Kotaro Yamafune
APPARATUS, LLC, Japan

Collection Items

A Methodology for Accurate and Quick Photogrammetric Recording of Underwater Cultural Heritage
In the past seven years, photogrammetry has become one of the main recording methods in maritime and underwater archaeology. The application of photogrammetry allows archaeologists to re-create underwater cultural heritage sites in 3D digital…

Seamanship and Navigation: Seafarers on Board Daily Skills in Chinese Junk
Chinese sailing traditions changed a little through time; sailors inherited their onboard skills, expertise, and experience by orally imparting others with physical instruction. But these daily skills were rarely recorded or studied in the past. For…

Uraga Port between Manila and Acapulco
Uraga Port at the southern end of the Miura Peninsula, located at the entrance of Tokyo Bay, is formed as a deep cove from the Pacific Ocean; it is less susceptible to weather conditions and is suitable for the natural environment. In the 16th and…

Who Were the Africans in Eastern Asia? : The Christian European Period 1500-1900 AD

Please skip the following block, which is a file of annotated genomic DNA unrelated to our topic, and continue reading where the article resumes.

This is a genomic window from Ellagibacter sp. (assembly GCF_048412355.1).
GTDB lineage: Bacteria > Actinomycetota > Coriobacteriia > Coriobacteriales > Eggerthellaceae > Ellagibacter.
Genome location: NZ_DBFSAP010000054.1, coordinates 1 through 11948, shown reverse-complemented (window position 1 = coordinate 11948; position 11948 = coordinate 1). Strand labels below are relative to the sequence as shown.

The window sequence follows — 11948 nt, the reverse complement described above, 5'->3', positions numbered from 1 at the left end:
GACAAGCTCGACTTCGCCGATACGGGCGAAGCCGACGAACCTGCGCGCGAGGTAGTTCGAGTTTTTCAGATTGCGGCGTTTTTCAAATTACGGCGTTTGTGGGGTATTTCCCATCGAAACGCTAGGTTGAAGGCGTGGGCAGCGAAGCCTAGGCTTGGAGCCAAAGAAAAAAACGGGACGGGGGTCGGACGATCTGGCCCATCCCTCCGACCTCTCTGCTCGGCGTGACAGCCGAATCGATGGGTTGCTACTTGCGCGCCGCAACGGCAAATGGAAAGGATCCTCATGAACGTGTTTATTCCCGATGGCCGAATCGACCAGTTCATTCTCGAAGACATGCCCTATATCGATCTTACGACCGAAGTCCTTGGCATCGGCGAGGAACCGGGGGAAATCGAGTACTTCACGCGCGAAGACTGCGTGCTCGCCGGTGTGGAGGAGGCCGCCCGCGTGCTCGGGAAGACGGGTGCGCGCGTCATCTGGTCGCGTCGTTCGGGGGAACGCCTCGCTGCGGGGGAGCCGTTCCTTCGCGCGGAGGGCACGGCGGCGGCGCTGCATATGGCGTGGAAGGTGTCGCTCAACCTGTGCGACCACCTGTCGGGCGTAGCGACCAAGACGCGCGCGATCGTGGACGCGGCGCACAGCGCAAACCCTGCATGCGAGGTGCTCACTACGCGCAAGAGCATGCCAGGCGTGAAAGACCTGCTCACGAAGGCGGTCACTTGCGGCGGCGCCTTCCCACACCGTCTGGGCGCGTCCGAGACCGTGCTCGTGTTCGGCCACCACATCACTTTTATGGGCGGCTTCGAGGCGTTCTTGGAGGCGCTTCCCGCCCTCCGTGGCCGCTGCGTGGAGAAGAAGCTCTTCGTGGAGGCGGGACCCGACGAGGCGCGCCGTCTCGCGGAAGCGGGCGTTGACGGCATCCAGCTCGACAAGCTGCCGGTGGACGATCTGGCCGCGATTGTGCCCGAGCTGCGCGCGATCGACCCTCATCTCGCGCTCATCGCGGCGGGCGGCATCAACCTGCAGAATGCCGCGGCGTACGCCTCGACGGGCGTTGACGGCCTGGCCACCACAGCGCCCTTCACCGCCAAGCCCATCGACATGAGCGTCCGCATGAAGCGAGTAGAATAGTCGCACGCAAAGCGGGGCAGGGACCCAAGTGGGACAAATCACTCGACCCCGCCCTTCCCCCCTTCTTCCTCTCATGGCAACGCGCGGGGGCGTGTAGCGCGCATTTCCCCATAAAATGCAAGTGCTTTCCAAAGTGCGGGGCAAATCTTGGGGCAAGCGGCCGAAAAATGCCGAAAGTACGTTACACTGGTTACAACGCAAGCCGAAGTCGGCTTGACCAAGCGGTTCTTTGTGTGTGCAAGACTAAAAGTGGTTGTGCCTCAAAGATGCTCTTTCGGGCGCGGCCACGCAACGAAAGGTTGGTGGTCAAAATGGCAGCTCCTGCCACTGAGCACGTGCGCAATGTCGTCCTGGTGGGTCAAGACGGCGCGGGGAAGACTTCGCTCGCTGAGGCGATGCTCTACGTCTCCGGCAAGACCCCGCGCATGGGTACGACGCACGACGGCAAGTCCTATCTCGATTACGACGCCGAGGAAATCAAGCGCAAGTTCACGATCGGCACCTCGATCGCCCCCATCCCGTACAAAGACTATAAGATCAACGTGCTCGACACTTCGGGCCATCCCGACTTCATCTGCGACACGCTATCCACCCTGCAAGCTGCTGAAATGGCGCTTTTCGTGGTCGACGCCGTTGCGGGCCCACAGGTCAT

Seaways, especially monsoonal ones, allow movement on two directions. However Eurocentric approaches have tended to create hierarchies of cultures which have biased movements in particular directions to the historical exclusion of some narratives.…

Legal Status of Sunken State Vessels and Sovereign Immunity
The entry into force in 2009 of the UNESCO Convention on the Protection of Underwater Cultural Heritage (hereinafter referred to as ‘UCH Convention’) adopted in 2001 could be regarded as a welcome development to elaborate or clarify any ambiguity of…

The Iron Grapnel Supposed to Belong to the Sinan Shipwreck and Other Anchors in East Asia
In 2016 an iron grapnel was shown in some special exhibitions marking the 40th anniversary of the Sinan shipwreck excavation in Korea. The grapnel 2.3m length has four arms, and it had been raised by a fisherman’s net in 1972 before the wreck was…

Developing the Foundation for Sustainable Management of Underwater Cultural Heritage Starting from Local Involvement: Case Studies in Okinawa
The Ryukyu Archipelago is well known for its beautiful ocean and coral reefs; and thanks to these beautiful oceans, scuba diving and snorkeling and have become one of the most important activities for its tourist industry of the archipelago. Around…